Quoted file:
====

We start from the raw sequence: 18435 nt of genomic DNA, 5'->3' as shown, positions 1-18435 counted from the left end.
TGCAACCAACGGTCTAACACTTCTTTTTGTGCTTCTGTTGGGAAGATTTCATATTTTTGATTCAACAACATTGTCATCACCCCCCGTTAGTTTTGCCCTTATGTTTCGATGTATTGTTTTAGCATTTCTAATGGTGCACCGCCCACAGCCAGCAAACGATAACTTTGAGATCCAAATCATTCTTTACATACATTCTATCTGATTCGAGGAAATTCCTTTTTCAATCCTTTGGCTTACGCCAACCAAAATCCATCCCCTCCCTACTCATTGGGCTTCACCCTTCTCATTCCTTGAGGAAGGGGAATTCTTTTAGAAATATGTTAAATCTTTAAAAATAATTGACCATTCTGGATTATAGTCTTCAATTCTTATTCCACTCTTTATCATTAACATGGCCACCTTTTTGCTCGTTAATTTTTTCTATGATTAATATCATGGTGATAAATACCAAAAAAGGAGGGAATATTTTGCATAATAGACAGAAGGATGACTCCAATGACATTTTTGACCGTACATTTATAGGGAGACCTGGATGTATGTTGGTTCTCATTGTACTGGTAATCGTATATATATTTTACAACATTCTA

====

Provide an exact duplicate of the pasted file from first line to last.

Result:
We start from the raw sequence: 18435 nt of genomic DNA, 5'->3' as shown, positions 1-18435 counted from the left end.
TGCAACCAACGGTCTAACACTTCTTTTTGTGCTTCTGTTGGGAAGATTTCATATTTTTGATTCAACAACATTGTCATCACCCCCCGTTAGTTTTGCCCTTATGTTTCGATGTATTGTTTTAGCATTTCTAATGGTGCACCGCCCACAGCCAGCAAACGATAACTTTGAGATCCAAATCATTCTTTACATACATTCTATCTGATTCGAGGAAATTCCTTTTTCAATCCTTTGGCTTACGCCAACCAAAATCCATCCCCTCCCTACTCATTGGGCTTCACCCTTCTCATTCCTTGAGGAAGGGGAATTCTTTTAGAAATATGTTAAATCTTTAAAAATAATTGACCATTCTGGATTATAGTCTTCAATTCTTATTCCACTCTTTATCATTAACATGGCCACCTTTTTGCTCGTTAATTTTTTCTATGATTAATATCATGGTGATAAATACCAAAAAAGGAGGGAATATTTTGCATAATAGACAGAAGGATGACTCCAATGACATTTTTGACCGTACATTTATAGGGAGACCTGGATGTATGTTGGTTCTCATTGTACTGGTAATCGTATATATATTTTACAACATTCTA